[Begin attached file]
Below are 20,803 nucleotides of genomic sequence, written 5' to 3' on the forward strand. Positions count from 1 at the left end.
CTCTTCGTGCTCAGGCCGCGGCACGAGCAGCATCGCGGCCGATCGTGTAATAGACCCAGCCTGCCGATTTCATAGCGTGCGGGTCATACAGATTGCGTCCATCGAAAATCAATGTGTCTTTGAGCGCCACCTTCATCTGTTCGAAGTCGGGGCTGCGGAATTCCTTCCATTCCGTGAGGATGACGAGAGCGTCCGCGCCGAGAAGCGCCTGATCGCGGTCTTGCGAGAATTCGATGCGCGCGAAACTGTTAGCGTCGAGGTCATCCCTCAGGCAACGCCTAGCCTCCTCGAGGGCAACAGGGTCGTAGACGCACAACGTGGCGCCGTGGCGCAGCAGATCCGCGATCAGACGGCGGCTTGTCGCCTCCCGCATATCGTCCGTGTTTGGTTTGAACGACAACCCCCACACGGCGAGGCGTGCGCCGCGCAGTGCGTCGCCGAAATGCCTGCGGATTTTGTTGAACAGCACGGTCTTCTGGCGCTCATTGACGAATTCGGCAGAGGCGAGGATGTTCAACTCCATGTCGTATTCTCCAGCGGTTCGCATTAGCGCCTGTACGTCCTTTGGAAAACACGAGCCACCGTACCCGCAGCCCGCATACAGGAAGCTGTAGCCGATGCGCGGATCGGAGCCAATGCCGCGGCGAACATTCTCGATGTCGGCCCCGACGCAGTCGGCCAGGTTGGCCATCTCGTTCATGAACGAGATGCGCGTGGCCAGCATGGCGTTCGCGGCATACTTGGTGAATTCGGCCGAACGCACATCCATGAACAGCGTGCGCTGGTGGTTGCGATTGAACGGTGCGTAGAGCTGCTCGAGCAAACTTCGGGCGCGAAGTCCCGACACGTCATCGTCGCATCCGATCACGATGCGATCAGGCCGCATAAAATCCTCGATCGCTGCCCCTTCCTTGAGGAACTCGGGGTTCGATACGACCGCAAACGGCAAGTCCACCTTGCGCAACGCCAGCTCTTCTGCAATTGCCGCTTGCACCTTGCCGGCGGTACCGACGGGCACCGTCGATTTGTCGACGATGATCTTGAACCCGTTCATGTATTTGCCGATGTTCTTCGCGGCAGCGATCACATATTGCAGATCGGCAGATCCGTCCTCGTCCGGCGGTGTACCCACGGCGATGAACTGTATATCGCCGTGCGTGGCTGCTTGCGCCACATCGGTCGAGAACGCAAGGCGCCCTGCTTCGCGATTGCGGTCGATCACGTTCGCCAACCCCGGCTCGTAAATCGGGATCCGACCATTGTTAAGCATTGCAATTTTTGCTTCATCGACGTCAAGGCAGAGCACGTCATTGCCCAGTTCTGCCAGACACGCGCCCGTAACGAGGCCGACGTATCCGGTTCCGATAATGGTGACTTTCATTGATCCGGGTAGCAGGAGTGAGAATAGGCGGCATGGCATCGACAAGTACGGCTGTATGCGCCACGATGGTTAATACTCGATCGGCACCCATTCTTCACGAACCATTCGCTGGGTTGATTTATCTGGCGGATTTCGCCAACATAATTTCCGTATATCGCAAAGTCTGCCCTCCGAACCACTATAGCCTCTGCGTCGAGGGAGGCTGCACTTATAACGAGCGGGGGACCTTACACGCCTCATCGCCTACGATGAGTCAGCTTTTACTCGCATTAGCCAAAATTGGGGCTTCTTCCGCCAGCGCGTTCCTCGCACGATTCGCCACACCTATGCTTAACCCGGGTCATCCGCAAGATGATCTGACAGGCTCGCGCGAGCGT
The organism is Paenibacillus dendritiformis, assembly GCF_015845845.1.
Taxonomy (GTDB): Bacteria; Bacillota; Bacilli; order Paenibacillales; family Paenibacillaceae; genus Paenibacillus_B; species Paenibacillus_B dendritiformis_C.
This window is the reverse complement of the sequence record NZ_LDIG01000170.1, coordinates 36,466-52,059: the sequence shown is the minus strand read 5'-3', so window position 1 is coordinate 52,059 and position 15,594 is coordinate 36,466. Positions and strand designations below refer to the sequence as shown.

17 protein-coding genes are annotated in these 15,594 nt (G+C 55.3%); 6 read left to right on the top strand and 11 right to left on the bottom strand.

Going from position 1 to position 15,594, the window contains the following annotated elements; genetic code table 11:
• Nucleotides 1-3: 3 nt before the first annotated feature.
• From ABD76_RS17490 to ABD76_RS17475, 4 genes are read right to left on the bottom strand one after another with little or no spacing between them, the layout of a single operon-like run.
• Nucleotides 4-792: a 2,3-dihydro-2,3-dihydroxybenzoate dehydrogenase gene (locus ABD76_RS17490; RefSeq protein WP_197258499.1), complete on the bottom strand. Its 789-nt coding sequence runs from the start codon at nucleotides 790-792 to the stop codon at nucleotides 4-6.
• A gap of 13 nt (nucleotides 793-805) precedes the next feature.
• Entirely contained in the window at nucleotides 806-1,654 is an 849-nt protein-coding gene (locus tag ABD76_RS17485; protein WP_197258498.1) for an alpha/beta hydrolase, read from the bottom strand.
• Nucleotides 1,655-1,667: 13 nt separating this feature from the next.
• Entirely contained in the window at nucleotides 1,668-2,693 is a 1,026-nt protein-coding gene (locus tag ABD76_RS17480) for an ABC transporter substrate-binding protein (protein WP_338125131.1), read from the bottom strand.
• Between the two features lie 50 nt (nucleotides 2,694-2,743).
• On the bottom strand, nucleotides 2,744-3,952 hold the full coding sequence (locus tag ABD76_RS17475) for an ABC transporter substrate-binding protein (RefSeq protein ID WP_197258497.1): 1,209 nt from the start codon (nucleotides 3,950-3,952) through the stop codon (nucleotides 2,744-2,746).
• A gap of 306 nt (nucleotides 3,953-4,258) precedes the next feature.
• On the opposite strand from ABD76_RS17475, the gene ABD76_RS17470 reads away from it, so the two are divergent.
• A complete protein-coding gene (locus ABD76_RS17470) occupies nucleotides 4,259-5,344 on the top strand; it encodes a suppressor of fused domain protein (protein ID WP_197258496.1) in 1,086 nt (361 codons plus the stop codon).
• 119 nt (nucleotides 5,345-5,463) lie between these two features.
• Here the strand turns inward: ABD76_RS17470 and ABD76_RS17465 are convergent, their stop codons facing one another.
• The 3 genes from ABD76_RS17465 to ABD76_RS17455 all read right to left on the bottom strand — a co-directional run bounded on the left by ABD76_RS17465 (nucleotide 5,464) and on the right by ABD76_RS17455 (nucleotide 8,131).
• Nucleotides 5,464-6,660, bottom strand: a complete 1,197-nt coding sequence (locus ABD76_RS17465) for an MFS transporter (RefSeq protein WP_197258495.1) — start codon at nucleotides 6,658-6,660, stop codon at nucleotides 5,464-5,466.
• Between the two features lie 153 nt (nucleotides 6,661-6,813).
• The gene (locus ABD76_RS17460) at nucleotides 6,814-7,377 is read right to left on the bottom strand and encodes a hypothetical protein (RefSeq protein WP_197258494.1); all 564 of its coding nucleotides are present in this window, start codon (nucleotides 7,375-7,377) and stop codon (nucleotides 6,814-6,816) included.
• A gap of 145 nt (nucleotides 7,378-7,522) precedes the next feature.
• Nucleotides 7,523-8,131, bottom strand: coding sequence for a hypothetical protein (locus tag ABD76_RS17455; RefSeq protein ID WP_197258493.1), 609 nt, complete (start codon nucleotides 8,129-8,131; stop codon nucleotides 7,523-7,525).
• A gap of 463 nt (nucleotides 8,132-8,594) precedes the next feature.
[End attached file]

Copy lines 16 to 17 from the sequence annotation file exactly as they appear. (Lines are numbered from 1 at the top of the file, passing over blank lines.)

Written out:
• On the bottom strand, nucleotides 2,744-3,952 hold the full coding sequence (locus tag ABD76_RS17475) for an ABC transporter substrate-binding protein (RefSeq protein ID WP_197258497.1): 1,209 nt from the start codon (nucleotides 3,950-3,952) through the stop codon (nucleotides 2,744-2,746).
• A gap of 306 nt (nucleotides 3,953-4,258) precedes the next feature.